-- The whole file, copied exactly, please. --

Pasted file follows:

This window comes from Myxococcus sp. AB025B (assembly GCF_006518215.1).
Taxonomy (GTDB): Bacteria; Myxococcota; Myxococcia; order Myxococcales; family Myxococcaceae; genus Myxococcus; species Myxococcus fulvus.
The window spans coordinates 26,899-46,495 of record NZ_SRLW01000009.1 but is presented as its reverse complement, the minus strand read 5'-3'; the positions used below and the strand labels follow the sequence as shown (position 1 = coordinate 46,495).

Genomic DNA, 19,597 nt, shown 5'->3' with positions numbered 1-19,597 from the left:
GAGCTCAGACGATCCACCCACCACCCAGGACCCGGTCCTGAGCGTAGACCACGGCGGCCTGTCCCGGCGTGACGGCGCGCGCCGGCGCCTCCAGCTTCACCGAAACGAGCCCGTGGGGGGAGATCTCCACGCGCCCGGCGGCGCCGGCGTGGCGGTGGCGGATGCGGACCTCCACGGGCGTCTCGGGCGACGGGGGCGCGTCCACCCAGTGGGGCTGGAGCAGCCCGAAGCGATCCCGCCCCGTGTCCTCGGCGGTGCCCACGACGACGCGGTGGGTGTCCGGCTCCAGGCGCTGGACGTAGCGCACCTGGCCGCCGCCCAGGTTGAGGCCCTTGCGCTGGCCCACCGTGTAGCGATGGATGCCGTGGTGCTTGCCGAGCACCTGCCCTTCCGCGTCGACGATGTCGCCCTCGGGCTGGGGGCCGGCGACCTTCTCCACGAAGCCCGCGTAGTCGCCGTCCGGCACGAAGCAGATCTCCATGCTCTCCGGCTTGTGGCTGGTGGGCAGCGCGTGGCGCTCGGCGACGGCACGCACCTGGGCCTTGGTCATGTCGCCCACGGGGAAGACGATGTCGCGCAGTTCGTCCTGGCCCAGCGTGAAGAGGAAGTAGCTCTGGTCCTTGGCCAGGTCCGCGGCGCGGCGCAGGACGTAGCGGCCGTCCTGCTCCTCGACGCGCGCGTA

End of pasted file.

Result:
This window comes from Myxococcus sp. AB025B (assembly GCF_006518215.1).
Taxonomy (GTDB): Bacteria; Myxococcota; Myxococcia; order Myxococcales; family Myxococcaceae; genus Myxococcus; species Myxococcus fulvus.
The window spans coordinates 26,899-46,495 of record NZ_SRLW01000009.1 but is presented as its reverse complement, the minus strand read 5'-3'; the positions used below and the strand labels follow the sequence as shown (position 1 = coordinate 46,495).

Genomic DNA, 19,597 nt, shown 5'->3' with positions numbered 1-19,597 from the left:
GAGCTCAGACGATCCACCCACCACCCAGGACCCGGTCCTGAGCGTAGACCACGGCGGCCTGTCCCGGCGTGACGGCGCGCGCCGGCGCCTCCAGCTTCACCGAAACGAGCCCGTGGGGGGAGATCTCCACGCGCCCGGCGGCGCCGGCGTGGCGGTGGCGGATGCGGACCTCCACGGGCGTCTCGGGCGACGGGGGCGCGTCCACCCAGTGGGGCTGGAGCAGCCCGAAGCGATCCCGCCCCGTGTCCTCGGCGGTGCCCACGACGACGCGGTGGGTGTCCGGCTCCAGGCGCTGGACGTAGCGCACCTGGCCGCCGCCCAGGTTGAGGCCCTTGCGCTGGCCCACCGTGTAGCGATGGATGCCGTGGTGCTTGCCGAGCACCTGCCCTTCCGCGTCGACGATGTCGCCCTCGGGCTGGGGGCCGGCGACCTTCTCCACGAAGCCCGCGTAGTCGCCGTCCGGCACGAAGCAGATCTCCATGCTCTCCGGCTTGTGGCTGGTGGGCAGCGCGTGGCGCTCGGCGACGGCACGCACCTGGGCCTTGGTCATGTCGCCCACGGGGAAGACGATGTCGCGCAGTTCGTCCTGGCCCAGCGTGAAGAGGAAGTAGCTCTGGTCCTTGGCCAGGTCCGCGGCGCGGCGCAGGACGTAGCGGCCGTCCTGCTCCTCGACGCGCGCGTA